Learning the Multiplication Facts - NLD Style

I have a 13 year old son (now 8th grade) who was diagnosed with a right hemisphere learning disability in 4th grade.  I wanted to share this information with others as math always is such a perplexing issue. Our son, like many, could add and subtract in his head at a young age. In 6th grade he won a district wide math award involving solving word problems. Despite this he has always had real trouble in math often resulting in failing grades.

Due to social difficulties and self esteem issues we began working with a wonderful and creative child psychiatrist when our son was in 5th grade. One of the things we discussed was the difficulty in learning math and retrieving multiplication facts. Being a former special Ed teacher I had tried everything imaginable to assist our son. In discussing this problem we began to look at my son's strengths to see if we could come up with a way to learn this skills. Suddenly the Dr. got up from his chair walked over to a chalkboard and wrote long hand "eight sevens equal fifty six ." He then asked my son to read what he had written, and then asked him to write the sentence. After completing this they went on to talk about other things. At the end of the session he casually asked my son what eight sevens equaled, and to our joy my son just as casually said "fifty six". This technique was extremely helpful in enabling my son to learn his times tables well enough to get through the pre IEP math experiences without too many emotional scars. He now is able to use a calculator in general math and 1st year algebra and and this has made things better as well. The sad part of this story is that this Dr. retired from medicine and our family (and surely many others) has not encountered any other local practitioner to fill this void. Thanks again -- Suni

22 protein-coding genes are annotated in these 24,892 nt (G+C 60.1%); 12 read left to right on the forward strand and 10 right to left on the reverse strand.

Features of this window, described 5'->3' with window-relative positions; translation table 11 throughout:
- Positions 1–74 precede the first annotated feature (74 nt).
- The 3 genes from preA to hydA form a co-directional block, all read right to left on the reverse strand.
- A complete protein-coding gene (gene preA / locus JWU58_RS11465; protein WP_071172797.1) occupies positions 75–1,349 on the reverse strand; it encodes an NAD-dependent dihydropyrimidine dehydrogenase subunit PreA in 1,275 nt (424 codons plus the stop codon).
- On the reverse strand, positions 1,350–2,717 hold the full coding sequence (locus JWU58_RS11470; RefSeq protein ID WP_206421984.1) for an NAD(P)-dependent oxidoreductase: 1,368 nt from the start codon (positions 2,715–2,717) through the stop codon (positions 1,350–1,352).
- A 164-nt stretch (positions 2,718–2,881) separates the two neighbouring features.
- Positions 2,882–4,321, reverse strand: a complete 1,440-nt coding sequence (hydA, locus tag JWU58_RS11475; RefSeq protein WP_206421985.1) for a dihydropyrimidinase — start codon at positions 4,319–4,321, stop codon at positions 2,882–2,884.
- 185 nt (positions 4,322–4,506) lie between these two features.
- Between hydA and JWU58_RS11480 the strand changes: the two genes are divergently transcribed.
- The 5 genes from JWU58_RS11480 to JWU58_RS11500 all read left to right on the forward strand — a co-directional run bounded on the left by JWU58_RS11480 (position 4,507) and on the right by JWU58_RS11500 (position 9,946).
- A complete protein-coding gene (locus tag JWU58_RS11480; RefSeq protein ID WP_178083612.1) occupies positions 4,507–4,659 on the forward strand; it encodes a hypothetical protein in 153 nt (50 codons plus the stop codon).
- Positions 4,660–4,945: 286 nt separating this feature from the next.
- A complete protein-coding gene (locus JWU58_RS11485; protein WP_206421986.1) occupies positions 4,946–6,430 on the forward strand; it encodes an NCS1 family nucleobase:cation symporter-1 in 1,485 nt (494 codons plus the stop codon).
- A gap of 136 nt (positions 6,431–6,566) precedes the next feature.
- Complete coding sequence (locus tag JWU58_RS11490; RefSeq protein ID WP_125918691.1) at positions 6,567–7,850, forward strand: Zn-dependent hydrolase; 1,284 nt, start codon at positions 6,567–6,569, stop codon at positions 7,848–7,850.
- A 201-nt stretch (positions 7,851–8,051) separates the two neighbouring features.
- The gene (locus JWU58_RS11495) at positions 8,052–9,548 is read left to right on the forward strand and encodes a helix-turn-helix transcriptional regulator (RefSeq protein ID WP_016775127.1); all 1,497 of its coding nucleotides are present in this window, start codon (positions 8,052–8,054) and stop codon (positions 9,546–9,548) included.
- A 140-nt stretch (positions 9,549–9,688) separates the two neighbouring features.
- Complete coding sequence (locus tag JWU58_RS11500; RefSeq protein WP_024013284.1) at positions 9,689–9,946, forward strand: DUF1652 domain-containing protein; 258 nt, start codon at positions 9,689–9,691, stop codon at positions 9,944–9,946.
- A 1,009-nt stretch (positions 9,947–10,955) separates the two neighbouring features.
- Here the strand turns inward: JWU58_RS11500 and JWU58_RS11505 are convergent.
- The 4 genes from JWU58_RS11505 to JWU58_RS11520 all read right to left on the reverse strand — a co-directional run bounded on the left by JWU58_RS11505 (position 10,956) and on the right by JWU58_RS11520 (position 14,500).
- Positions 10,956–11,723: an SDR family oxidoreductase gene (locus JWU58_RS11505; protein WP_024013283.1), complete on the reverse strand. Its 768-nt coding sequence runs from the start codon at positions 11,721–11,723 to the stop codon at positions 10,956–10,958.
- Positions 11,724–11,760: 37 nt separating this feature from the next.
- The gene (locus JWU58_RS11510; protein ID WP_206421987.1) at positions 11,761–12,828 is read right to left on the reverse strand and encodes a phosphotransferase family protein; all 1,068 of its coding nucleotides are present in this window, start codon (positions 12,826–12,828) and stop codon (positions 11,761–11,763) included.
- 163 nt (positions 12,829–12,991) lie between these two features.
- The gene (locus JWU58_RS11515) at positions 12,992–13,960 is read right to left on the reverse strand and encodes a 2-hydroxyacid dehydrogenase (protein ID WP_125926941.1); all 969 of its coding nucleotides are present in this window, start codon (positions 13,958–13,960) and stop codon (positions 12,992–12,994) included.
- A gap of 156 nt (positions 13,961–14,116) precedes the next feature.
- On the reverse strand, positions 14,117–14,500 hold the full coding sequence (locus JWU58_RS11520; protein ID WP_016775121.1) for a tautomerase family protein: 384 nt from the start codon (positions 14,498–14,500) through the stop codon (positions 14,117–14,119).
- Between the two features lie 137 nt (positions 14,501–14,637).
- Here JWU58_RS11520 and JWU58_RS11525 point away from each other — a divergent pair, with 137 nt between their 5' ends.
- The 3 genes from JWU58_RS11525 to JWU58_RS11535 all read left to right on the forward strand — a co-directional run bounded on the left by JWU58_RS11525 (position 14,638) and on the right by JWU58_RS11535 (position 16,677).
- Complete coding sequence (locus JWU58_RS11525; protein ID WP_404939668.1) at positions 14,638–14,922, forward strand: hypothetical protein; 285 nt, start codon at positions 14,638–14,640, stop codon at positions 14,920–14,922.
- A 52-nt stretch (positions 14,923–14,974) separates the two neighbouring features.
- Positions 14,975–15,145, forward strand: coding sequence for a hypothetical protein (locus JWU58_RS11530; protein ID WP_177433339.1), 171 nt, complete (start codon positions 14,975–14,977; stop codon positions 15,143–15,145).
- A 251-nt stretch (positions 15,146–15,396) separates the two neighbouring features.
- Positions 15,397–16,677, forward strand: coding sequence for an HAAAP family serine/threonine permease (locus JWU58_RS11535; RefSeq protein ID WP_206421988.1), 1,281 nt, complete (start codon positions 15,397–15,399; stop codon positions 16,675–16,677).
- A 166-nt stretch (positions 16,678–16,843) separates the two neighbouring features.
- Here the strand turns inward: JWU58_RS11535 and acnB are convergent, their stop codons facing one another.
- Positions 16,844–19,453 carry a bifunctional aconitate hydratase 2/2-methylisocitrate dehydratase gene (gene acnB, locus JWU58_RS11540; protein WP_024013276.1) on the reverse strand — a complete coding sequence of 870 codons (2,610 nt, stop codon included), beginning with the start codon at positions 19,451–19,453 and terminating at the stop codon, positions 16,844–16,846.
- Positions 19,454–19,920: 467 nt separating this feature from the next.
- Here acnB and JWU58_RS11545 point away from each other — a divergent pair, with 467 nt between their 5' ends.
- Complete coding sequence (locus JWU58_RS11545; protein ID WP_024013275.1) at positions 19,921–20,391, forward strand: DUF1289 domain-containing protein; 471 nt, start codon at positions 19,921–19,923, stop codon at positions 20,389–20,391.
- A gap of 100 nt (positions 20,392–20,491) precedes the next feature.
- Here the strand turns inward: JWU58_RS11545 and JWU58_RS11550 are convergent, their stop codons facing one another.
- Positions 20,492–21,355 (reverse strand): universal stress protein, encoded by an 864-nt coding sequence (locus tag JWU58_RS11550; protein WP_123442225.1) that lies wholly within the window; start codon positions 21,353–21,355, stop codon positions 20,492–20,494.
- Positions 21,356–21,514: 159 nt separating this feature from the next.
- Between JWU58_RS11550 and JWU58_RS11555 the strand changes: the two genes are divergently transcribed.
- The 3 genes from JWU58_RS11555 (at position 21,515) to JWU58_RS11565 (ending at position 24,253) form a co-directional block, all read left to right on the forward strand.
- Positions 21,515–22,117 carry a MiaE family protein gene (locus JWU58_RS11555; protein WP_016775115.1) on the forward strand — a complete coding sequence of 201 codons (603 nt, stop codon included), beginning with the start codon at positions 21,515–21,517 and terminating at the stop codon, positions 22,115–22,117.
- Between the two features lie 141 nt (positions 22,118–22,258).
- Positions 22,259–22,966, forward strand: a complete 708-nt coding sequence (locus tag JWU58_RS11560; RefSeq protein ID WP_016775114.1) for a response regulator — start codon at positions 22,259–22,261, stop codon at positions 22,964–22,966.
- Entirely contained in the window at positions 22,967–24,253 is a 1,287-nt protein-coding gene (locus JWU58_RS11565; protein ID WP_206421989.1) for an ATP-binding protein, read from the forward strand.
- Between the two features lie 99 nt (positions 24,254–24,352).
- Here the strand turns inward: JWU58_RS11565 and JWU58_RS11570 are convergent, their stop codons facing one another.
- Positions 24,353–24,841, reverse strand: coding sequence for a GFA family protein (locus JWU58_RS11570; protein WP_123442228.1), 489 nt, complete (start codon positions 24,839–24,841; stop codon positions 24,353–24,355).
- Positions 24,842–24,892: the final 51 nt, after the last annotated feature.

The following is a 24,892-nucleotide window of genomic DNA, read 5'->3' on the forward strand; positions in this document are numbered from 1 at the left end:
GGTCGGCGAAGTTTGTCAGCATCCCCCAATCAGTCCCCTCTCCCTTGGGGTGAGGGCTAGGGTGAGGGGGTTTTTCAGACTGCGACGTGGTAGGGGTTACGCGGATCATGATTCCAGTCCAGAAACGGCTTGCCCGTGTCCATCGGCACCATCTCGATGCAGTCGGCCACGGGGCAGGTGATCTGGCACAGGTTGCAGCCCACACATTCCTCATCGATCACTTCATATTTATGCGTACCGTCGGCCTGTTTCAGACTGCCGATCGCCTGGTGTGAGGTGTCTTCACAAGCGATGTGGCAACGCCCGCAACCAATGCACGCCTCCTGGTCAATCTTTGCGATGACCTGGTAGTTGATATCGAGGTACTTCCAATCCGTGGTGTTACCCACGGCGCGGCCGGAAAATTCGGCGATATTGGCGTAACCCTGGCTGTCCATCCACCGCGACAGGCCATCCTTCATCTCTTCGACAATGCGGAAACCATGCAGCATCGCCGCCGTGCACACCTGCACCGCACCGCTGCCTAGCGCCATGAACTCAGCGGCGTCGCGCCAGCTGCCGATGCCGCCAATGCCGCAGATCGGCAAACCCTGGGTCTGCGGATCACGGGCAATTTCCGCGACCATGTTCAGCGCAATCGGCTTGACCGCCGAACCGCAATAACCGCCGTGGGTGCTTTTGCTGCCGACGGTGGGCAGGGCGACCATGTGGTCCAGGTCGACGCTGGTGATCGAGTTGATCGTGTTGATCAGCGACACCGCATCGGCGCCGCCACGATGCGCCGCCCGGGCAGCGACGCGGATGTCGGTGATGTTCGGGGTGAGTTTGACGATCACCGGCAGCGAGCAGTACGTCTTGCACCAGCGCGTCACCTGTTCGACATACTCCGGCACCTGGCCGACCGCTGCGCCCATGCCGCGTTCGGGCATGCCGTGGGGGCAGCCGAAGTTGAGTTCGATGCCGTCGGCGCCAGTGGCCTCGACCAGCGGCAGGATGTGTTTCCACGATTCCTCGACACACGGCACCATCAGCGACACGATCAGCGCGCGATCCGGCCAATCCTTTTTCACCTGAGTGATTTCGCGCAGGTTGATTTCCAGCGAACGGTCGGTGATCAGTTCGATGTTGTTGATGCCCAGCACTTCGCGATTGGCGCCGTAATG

I forgot to add that I typed and printed out all the times tables in flashcard fashion as well. The important thing was that there were no symbols only words.


P.S. Sharp has just begun marketing a scientific calculator that has a LED screen on the top which prints out the calculations as they are entered. This has been helpful for Algebra and was introduced to him by his math tutor.